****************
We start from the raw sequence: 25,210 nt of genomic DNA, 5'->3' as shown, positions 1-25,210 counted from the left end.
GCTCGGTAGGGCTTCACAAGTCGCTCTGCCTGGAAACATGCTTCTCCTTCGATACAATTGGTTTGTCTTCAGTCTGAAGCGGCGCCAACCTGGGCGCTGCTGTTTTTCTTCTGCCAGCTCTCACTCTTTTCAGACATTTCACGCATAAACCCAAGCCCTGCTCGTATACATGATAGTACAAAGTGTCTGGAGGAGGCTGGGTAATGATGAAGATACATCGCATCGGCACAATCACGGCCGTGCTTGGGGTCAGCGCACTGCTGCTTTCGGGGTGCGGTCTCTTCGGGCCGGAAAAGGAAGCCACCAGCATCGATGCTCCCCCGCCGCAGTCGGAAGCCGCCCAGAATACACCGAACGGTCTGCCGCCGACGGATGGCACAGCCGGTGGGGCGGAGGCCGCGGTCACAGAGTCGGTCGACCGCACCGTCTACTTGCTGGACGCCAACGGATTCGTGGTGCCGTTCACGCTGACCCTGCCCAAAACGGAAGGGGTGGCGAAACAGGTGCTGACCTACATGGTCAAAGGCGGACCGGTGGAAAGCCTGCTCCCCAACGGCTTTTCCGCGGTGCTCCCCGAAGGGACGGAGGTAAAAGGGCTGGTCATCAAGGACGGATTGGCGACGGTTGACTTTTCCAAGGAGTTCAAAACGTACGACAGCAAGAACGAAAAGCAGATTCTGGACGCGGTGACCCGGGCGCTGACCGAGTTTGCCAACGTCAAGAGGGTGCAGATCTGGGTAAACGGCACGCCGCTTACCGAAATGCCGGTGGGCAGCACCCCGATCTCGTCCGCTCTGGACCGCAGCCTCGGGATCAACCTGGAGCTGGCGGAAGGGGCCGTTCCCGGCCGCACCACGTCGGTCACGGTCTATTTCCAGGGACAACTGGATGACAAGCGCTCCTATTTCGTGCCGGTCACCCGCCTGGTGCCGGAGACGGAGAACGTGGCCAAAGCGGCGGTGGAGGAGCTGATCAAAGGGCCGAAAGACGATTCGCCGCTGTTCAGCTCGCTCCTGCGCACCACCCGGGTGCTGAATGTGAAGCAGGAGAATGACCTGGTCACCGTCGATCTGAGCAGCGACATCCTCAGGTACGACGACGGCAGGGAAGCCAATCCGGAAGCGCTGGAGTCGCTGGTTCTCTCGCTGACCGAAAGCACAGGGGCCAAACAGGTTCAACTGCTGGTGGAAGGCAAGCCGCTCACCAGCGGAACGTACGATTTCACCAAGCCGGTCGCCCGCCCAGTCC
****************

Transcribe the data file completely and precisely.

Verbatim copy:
We start from the raw sequence: 25,210 nt of genomic DNA, 5'->3' as shown, positions 1-25,210 counted from the left end.
GCTCGGTAGGGCTTCACAAGTCGCTCTGCCTGGAAACATGCTTCTCCTTCGATACAATTGGTTTGTCTTCAGTCTGAAGCGGCGCCAACCTGGGCGCTGCTGTTTTTCTTCTGCCAGCTCTCACTCTTTTCAGACATTTCACGCATAAACCCAAGCCCTGCTCGTATACATGATAGTACAAAGTGTCTGGAGGAGGCTGGGTAATGATGAAGATACATCGCATCGGCACAATCACGGCCGTGCTTGGGGTCAGCGCACTGCTGCTTTCGGGGTGCGGTCTCTTCGGGCCGGAAAAGGAAGCCACCAGCATCGATGCTCCCCCGCCGCAGTCGGAAGCCGCCCAGAATACACCGAACGGTCTGCCGCCGACGGATGGCACAGCCGGTGGGGCGGAGGCCGCGGTCACAGAGTCGGTCGACCGCACCGTCTACTTGCTGGACGCCAACGGATTCGTGGTGCCGTTCACGCTGACCCTGCCCAAAACGGAAGGGGTGGCGAAACAGGTGCTGACCTACATGGTCAAAGGCGGACCGGTGGAAAGCCTGCTCCCCAACGGCTTTTCCGCGGTGCTCCCCGAAGGGACGGAGGTAAAAGGGCTGGTCATCAAGGACGGATTGGCGACGGTTGACTTTTCCAAGGAGTTCAAAACGTACGACAGCAAGAACGAAAAGCAGATTCTGGACGCGGTGACCCGGGCGCTGACCGAGTTTGCCAACGTCAAGAGGGTGCAGATCTGGGTAAACGGCACGCCGCTTACCGAAATGCCGGTGGGCAGCACCCCGATCTCGTCCGCTCTGGACCGCAGCCTCGGGATCAACCTGGAGCTGGCGGAAGGGGCCGTTCCCGGCCGCACCACGTCGGTCACGGTCTATTTCCAGGGACAACTGGATGACAAGCGCTCCTATTTCGTGCCGGTCACCCGCCTGGTGCCGGAGACGGAGAACGTGGCCAAAGCGGCGGTGGAGGAGCTGATCAAAGGGCCGAAAGACGATTCGCCGCTGTTCAGCTCGCTCCTGCGCACCACCCGGGTGCTGAATGTGAAGCAGGAGAATGACCTGGTCACCGTCGATCTGAGCAGCGACATCCTCAGGTACGACGACGGCAGGGAAGCCAATCCGGAAGCGCTGGAGTCGCTGGTTCTCTCGCTGACCGAAAGCACAGGGGCCAAACAGGTTCAACTGCTGGTGGAAGGCAAGCCGCTCACCAGCGGAACGTACGATTTCACCAAGCCGGTCGCCCGCCCAGTCC